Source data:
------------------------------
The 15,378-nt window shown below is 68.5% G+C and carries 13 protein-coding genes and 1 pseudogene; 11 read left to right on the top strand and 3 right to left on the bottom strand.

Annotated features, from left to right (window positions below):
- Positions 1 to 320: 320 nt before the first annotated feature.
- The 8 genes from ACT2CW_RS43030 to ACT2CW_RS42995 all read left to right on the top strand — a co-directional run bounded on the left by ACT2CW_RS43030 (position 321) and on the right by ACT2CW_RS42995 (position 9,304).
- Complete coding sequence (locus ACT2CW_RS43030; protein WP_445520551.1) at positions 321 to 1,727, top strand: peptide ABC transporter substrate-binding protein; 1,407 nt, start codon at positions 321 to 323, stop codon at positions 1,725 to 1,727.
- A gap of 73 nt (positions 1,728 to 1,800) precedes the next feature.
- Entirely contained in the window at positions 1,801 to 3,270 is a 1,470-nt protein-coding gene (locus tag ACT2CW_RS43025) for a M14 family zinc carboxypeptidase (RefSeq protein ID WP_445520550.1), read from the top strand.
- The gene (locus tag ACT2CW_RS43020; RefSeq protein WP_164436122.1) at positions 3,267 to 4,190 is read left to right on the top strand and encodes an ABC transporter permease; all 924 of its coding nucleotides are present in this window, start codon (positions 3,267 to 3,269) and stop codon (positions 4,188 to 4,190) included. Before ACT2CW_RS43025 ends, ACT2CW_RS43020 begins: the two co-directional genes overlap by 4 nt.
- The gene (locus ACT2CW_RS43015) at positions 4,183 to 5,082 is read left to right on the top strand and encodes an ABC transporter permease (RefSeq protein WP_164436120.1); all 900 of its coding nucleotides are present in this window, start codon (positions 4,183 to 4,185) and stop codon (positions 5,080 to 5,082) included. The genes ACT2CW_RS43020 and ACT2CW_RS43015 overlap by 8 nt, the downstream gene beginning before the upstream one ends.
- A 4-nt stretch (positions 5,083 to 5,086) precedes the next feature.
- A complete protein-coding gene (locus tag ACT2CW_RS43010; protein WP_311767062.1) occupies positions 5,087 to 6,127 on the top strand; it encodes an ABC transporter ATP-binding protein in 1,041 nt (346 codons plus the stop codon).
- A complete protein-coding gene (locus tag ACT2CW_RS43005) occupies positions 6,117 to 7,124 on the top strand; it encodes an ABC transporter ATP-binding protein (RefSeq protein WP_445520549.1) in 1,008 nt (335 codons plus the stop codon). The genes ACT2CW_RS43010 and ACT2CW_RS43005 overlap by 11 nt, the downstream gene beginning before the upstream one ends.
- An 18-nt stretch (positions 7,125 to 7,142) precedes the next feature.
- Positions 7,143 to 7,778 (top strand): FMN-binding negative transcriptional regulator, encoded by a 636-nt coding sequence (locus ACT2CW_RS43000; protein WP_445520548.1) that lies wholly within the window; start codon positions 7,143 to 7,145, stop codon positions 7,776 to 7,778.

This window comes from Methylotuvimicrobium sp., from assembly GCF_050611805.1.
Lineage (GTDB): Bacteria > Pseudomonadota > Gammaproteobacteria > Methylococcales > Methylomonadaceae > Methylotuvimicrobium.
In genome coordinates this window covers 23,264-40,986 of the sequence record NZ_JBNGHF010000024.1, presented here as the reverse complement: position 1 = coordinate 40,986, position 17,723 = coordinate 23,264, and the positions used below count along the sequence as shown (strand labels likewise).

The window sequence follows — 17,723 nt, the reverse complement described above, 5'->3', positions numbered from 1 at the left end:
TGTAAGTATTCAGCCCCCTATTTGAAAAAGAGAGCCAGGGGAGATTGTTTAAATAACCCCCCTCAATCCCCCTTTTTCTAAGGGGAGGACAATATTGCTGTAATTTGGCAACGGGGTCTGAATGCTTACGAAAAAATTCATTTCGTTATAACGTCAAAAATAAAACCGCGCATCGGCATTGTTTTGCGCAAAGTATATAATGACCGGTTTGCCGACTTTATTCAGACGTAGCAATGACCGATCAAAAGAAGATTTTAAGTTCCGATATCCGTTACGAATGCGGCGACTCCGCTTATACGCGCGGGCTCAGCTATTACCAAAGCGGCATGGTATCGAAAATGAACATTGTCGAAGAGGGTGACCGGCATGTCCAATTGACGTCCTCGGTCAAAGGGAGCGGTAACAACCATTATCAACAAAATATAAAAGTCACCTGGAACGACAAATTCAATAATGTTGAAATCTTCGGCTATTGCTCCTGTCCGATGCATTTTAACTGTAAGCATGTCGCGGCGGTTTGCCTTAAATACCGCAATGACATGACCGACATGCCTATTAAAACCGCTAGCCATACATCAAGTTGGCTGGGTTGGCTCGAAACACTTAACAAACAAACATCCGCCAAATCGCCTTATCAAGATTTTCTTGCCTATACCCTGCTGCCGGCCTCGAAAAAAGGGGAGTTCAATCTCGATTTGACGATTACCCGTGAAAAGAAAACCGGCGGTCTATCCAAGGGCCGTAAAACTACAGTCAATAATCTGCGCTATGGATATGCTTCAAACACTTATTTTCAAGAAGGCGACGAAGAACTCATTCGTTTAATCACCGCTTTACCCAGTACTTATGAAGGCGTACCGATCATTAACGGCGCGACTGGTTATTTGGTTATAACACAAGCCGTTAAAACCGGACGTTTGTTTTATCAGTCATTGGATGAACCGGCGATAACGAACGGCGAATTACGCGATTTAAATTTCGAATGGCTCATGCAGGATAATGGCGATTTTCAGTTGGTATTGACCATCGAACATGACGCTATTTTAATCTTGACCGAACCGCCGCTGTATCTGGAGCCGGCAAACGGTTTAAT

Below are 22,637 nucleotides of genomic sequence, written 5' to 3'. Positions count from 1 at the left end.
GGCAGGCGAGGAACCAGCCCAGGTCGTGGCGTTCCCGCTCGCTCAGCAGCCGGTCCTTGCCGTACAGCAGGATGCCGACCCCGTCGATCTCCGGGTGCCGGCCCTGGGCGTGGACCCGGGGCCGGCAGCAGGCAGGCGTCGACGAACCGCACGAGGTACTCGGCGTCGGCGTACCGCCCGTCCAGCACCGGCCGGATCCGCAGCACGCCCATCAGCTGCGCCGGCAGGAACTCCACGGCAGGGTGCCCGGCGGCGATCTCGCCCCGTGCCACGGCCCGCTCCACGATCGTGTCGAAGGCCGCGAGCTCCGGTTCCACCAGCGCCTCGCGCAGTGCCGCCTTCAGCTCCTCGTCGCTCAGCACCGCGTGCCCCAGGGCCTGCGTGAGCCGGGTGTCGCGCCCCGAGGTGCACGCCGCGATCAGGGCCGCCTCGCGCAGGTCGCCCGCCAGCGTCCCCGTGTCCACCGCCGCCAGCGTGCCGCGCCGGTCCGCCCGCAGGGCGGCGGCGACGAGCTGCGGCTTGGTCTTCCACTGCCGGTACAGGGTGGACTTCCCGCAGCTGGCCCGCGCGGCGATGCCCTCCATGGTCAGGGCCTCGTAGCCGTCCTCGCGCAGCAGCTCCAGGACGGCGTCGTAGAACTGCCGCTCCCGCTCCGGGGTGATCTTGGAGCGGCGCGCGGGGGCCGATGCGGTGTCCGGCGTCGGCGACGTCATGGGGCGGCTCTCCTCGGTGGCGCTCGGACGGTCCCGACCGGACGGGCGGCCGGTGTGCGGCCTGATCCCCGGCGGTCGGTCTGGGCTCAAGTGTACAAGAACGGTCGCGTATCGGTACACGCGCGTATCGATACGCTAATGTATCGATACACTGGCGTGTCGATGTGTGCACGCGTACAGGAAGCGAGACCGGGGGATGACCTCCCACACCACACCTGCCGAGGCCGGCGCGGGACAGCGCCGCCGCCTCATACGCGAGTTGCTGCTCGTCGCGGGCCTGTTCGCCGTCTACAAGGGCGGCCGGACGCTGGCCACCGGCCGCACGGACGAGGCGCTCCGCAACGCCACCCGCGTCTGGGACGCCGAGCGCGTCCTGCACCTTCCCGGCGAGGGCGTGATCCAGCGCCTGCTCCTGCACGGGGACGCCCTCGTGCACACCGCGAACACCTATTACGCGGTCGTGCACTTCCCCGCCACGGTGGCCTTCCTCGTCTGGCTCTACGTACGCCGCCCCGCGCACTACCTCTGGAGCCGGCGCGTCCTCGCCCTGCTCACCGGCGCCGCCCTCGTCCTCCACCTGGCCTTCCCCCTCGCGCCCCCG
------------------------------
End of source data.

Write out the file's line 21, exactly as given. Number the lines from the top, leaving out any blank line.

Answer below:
GGCAGGCGAGGAACCAGCCCAGGTCGTGGCGTTCCCGCTCGCTCAGCAGCCGGTCCTTGCCGTACAGCAGGATGCCGACCCCGTCGATCTCCGGGTGCCGGCCCTGGGCGTGGACCCGGGGCCGGCAGCAGGCAGGCGTCGACGAACCGCACGAGGTACTCGGCGTCGGCGTACCGCCCGTCCAGCACCGGCCGGATCCGCAGCACGCCCATCAGCTGCGCCGGCAGGAACTCCACGGCAGGGTGCCCGGCGGCGATCTCGCCCCGTGCCACGGCCCGCTCCACGATCGTGTCGAAGGCCGCGAGCTCCGGTTCCACCAGCGCCTCGCGCAGTGCCGCCTTCAGCTCCTCGTCGCTCAGCACCGCGTGCCCCAGGGCCTGCGTGAGCCGGGTGTCGCGCCCCGAGGTGCACGCCGCGATCAGGGCCGCCTCGCGCAGGTCGCCCGCCAGCGTCCCCGTGTCCACCGCCGCCAGCGTGCCGCGCCGGTCCGCCCGCAGGGCGGCGGCGACGAGCTGCGGCTTGGTCTTCCACTGCCGGTACAGGGTGGACTTCCCGCAGCTGGCCCGCGCGGCGATGCCCTCCATGGTCAGGGCCTCGTAGCCGTCCTCGCGCAGCAGCTCCAGGACGGCGTCGTAGAACTGCCGCTCCCGCTCCGGGGTGATCTTGGAGCGGCGCGCGGGGGCCGATGCGGTGTCCGGCGTCGGCGACGTCATGGGGCGGCTCTCCTCGGTGGCGCTCGGACGGTCCCGACCGGACGGGCGGCCGGTGTGCGGCCTGATCCCCGGCGGTCGGTCTGGGCTCAAGTGTACAAGAACGGTCGCGTATCGGTACACGCGCGTATCGATACGCTAATGTATCGATACACTGGCGTGTCGATGTGTGCACGCGTACAGGAAGCGAGACCGGGGGATGACCTCCCACACCACACCTGCCGAGGCCGGCGCGGGACAGCGCCGCCGCCTCATACGCGAGTTGCTGCTCGTCGCGGGCCTGTTCGCCGTCTACAAGGGCGGCCGGACGCTGGCCACCGGCCGCACGGACGAGGCGCTCCGCAACGCCACCCGCGTCTGGGACGCCGAGCGCGTCCTGCACCTTCCCGGCGAGGGCGTGATCCAGCGCCTGCTCCTGCACGGGGACGCCCTCGTGCACACCGCGAACACCTATTACGCGGTCGTGCACTTCCCCGCCACGGTGGCCTTCCTCGTCTGGCTCTACGTACGCCGCCCCGCGCACTACCTCTGGAGCCGGCGCGTCCTCGCCCTGCTCACCGGCGCCGCCCTCGTCCTCCACCTGGCCTTCCCCCTCGCGCCCCCG